More Applications for the Zaurus
In case you've already plowed through the tools and utilities presented in the extensive "Applications for the Zaurus" article that posted earlier this week, here are some more examples of the flurry of activity surrounding the Zaurus.
The excellent CMU speech tools have been ported to the Zaurus. Available from www.speech.cs.cmu.edu/flite/packed/flite-1.1/, they can read aloud any text file by using the Zaurus sound chip and earphones.
The only fault may be the heavy accent of this British application, yet its uniqueness makes it a must-have to impress others PDA owners or to quietly read today's news headlines.
Another excellent application available for a demo is the Quake 3-D game. Although it really cannot be enjoyed on the Zaurus because of the small screen and low resolution, it is good enough to spend more than a couple minutes playing.
The Quake files should be downloaded from www.zauruszone.com/feed. For maximum performance, Quake should be installed into the RAM and started with the following command:
quake -nosound -width 240 -height 200 -basedir /opt/QtPalmtop/quake/data
A Qtopia native Palm emulator should be available by the time you read this article. With QPose, you no longer need to start X to use Palm applications; simply download the native emulator from www.climov.com/zaurus/qpose
On that site you also will find QMame, a Zaurus port of the famous arcade game emulator, QPacman, a reprise of the classic arcade game, and Alphaclock, a transparent clock running in the background.
Unit conversion, especially between the metric and the imperial system, can be painful. Although the Zaurus comes with a good calculator, it does not let you convert units easily because of the lack of programmable functions. An excellent converter, however, is available from zuc.sf.net. This application will certainly become popular among the Linux physics geeks.
Just like freshmeat.net is a central place for the GNU/Linux community, two web sites gather most of the published Zaurus software. www.zauruszone.com/feed/ and www.killefiz.de/zaurus certainly will cover all your software needs. For example, from these sites you could find an excellent PDF reader called qpdf or a Java portscanner called JPortScan. Be sure to check these two repositories before looking elsewhere for the software you need.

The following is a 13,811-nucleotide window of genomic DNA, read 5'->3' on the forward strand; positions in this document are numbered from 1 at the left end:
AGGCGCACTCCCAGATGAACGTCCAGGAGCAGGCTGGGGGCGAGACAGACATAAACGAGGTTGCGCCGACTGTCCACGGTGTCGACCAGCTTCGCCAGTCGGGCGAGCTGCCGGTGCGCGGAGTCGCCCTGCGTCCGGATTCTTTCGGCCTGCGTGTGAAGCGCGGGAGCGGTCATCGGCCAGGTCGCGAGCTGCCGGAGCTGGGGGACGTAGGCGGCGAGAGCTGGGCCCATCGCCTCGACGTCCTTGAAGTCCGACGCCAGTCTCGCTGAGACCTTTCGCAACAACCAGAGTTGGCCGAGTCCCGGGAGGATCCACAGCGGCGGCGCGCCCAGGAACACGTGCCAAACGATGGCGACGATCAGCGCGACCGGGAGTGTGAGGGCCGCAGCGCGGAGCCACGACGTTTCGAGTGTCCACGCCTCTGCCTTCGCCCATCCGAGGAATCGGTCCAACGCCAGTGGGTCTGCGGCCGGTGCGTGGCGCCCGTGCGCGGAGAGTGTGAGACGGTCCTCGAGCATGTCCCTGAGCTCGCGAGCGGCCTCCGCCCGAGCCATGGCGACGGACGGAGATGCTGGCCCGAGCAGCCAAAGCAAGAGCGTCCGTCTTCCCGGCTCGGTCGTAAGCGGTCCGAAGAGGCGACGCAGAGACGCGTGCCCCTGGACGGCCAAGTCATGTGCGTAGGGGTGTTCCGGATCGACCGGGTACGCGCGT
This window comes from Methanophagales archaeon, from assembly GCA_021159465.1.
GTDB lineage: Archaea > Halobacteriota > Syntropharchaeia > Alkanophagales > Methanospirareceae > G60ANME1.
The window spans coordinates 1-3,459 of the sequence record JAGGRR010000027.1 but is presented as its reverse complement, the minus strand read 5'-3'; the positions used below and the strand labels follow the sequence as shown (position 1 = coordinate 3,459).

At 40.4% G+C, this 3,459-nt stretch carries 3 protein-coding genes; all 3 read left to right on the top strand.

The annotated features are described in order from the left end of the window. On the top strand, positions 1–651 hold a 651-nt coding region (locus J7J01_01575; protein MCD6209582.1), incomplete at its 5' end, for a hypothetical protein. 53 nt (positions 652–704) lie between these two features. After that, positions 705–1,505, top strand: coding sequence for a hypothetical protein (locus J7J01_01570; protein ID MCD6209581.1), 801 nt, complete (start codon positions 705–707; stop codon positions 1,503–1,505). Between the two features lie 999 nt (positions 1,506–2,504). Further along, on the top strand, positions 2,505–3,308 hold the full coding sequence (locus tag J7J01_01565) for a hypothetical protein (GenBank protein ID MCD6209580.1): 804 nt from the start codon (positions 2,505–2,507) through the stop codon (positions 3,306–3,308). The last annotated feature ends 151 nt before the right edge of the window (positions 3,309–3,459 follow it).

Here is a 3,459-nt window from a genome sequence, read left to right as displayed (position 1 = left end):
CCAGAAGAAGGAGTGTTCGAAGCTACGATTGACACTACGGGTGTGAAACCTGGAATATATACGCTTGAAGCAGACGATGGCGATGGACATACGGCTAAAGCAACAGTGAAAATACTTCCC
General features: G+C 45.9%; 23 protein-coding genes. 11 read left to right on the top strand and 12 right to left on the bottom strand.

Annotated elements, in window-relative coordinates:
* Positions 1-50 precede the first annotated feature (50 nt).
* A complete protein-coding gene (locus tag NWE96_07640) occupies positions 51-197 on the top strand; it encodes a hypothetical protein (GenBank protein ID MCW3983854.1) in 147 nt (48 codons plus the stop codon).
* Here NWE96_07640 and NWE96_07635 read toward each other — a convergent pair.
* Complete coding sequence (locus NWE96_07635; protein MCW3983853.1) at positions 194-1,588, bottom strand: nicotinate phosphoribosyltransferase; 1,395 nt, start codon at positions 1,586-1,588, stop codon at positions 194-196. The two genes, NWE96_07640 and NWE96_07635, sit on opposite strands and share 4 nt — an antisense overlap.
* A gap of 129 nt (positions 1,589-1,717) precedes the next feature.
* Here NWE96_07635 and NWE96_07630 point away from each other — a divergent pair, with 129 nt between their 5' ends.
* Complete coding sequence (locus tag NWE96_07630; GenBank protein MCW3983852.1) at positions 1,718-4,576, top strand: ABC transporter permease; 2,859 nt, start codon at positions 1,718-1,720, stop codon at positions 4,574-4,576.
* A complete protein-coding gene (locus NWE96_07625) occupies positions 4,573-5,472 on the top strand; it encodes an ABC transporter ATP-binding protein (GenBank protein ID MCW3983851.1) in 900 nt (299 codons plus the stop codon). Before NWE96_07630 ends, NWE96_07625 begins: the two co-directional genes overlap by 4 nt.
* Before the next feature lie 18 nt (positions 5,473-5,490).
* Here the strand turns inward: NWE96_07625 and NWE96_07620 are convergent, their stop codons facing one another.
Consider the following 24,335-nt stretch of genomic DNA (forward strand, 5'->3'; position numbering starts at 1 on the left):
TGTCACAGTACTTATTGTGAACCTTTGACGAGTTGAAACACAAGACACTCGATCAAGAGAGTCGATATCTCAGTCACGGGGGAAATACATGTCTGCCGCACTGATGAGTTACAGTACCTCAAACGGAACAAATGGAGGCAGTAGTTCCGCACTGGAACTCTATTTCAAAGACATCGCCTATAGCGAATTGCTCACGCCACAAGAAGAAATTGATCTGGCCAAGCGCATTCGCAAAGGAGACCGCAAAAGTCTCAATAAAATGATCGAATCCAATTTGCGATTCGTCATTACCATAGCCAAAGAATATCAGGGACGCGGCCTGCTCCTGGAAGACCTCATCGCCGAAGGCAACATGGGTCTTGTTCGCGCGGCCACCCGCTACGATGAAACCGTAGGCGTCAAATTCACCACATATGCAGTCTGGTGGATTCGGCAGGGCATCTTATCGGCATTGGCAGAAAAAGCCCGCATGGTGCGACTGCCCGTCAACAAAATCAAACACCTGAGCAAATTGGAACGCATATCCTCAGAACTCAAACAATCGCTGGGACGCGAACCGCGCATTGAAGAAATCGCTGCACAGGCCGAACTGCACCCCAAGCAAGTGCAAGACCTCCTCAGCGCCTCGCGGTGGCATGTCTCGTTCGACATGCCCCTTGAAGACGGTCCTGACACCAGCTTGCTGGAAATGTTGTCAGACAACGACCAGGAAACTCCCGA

Practical Task Scheduling Deployment
July 20, 2016 12:00 pm CDT
One of the best things about the UNIX environment (aside from being stable and efficient) is the vast array of software tools available to help you do your job. Traditionally, a UNIX tool does only one thing, but does that one thing very well. For example, grep is very easy to use and can search vast amounts of data quickly. The find tool can find a particular file or files based on all kinds of criteria. It's pretty easy to string these tools together to build even more powerful tools, such as a tool that finds all of the .log files in the /home directory and searches each one for a particular entry. This erector-set mentality allows UNIX system administrators to seem to always have the right tool for the job.
Cron traditionally has been considered another such a tool for job scheduling, but is it enough? This webinar considers that very question. The first part builds on a previous Geek Guide, Beyond Cron, and briefly describes how to know when it might be time to consider upgrading your job scheduling infrastructure. The second part presents an actual planning and implementation framework.
Join Linux Journal's Mike Diehl and Pat Cameron of Help Systems.
Free to Linux Journal readers.Register Now!
- SUSE LLC's SUSE Manager
- My +1 Sword of Productivity
- Murat Yener and Onur Dundar's Expert Android Studio (Wrox)
- Non-Linux FOSS: Caffeine!
- Managing Linux Using Puppet
- Doing for User Space What We Did for Kernel Space
- Tech Tip: Really Simple HTTP Server with Python
- Parsing an RSS News Feed with a Bash Script
- Rogue Wave Software's Zend Server
- SuperTuxKart 0.9.2 Released
With all the industry talk about the benefits of Linux on Power and all the performance advantages offered by its open architecture, you may be considering a move in that direction. If you are thinking about analytics, big data and cloud computing, you would be right to evaluate Power. The idea of using commodity x86 hardware and replacing it every three years is an outdated cost model. It doesn’t consider the total cost of ownership, and it doesn’t consider the advantage of real processing power, high-availability and multithreading like a demon.
This ebook takes a look at some of the practical applications of the Linux on Power platform and ways you might bring all the performance power of this open architecture to bear for your organization. There are no smoke and mirrors here—just hard, cold, empirical evidence provided by independent sources. I also consider some innovative ways Linux on Power will be used in the future.Get the Guide